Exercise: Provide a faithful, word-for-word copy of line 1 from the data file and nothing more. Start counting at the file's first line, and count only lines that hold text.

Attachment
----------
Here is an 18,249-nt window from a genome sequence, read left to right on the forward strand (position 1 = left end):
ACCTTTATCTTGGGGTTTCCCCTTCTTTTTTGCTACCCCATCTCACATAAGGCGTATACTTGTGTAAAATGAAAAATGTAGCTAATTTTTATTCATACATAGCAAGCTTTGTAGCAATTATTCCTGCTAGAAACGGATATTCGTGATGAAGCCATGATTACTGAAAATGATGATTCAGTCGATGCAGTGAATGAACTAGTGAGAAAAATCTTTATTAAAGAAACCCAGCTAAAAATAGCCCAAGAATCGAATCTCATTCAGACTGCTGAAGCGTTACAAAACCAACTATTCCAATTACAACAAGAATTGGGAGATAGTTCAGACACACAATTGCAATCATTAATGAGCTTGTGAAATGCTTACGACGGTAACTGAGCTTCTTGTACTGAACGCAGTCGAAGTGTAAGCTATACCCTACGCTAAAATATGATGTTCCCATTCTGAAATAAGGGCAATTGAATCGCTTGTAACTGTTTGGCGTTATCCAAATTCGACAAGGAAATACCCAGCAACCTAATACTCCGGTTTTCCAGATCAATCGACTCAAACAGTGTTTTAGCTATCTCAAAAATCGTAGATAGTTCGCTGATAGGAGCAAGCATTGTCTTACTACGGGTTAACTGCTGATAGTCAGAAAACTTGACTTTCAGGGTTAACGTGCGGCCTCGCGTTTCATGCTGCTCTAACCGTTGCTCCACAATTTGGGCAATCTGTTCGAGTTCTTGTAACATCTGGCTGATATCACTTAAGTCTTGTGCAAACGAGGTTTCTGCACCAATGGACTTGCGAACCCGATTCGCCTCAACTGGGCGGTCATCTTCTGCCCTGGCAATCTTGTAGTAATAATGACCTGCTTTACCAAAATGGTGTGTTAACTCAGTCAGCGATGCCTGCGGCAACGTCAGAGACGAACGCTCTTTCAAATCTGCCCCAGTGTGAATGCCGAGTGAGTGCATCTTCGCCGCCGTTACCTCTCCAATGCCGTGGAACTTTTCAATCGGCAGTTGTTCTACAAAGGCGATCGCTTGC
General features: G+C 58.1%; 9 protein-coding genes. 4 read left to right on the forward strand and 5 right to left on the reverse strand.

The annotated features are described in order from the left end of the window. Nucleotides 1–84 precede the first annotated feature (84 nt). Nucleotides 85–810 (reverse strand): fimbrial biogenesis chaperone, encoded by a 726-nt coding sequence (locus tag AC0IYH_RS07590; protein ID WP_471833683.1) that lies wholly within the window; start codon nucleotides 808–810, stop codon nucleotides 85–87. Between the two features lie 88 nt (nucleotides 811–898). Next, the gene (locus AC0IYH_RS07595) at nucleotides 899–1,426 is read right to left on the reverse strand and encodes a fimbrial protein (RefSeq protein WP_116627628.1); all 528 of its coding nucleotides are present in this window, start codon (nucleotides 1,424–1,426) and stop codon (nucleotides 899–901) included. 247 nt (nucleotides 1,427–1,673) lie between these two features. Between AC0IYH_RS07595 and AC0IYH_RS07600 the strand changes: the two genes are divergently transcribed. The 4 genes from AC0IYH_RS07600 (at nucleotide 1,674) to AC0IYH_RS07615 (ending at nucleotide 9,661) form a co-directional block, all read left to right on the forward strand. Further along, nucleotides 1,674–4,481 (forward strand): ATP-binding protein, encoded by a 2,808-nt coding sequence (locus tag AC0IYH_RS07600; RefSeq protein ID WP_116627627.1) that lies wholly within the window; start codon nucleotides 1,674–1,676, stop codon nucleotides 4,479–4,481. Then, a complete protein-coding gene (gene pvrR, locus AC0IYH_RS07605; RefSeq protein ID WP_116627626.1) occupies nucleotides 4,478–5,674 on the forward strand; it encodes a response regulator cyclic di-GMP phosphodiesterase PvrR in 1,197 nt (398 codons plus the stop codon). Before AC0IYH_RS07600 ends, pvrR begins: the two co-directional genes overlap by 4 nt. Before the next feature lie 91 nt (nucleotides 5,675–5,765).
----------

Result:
Here is an 18,249-nt window from a genome sequence, read left to right on the forward strand (position 1 = left end):